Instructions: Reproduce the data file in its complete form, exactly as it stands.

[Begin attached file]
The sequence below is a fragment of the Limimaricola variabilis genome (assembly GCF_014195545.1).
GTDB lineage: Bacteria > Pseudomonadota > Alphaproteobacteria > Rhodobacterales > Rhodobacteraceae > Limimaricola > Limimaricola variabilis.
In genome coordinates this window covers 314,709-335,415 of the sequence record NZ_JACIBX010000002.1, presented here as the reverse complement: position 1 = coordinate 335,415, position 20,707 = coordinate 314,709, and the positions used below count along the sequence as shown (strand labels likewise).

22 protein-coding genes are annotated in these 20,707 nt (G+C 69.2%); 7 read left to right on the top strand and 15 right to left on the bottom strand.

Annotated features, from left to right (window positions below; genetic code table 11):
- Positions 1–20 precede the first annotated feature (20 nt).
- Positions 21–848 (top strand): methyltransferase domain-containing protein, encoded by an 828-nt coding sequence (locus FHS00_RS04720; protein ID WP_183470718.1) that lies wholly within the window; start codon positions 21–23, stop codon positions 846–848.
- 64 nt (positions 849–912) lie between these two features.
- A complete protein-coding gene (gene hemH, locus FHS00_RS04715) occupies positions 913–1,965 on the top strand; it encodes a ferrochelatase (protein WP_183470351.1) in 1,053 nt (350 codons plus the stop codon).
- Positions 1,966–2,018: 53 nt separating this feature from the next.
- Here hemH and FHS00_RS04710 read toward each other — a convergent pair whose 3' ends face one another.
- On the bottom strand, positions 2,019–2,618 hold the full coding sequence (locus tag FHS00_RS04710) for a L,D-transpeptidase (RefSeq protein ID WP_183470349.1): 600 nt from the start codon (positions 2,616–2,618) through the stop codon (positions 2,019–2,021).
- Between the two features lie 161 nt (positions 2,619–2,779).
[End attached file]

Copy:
The sequence below is a fragment of the Limimaricola variabilis genome (assembly GCF_014195545.1).
GTDB lineage: Bacteria > Pseudomonadota > Alphaproteobacteria > Rhodobacterales > Rhodobacteraceae > Limimaricola > Limimaricola variabilis.
In genome coordinates this window covers 314,709-335,415 of the sequence record NZ_JACIBX010000002.1, presented here as the reverse complement: position 1 = coordinate 335,415, position 20,707 = coordinate 314,709, and the positions used below count along the sequence as shown (strand labels likewise).

22 protein-coding genes are annotated in these 20,707 nt (G+C 69.2%); 7 read left to right on the top strand and 15 right to left on the bottom strand.

Annotated features, from left to right (window positions below; genetic code table 11):
- Positions 1–20 precede the first annotated feature (20 nt).
- Positions 21–848 (top strand): methyltransferase domain-containing protein, encoded by an 828-nt coding sequence (locus FHS00_RS04720; protein ID WP_183470718.1) that lies wholly within the window; start codon positions 21–23, stop codon positions 846–848.
- 64 nt (positions 849–912) lie between these two features.
- A complete protein-coding gene (gene hemH, locus FHS00_RS04715) occupies positions 913–1,965 on the top strand; it encodes a ferrochelatase (protein WP_183470351.1) in 1,053 nt (350 codons plus the stop codon).
- Positions 1,966–2,018: 53 nt separating this feature from the next.
- Here hemH and FHS00_RS04710 read toward each other — a convergent pair whose 3' ends face one another.
- On the bottom strand, positions 2,019–2,618 hold the full coding sequence (locus tag FHS00_RS04710) for a L,D-transpeptidase (RefSeq protein ID WP_183470349.1): 600 nt from the start codon (positions 2,616–2,618) through the stop codon (positions 2,019–2,021).
- Between the two features lie 161 nt (positions 2,619–2,779).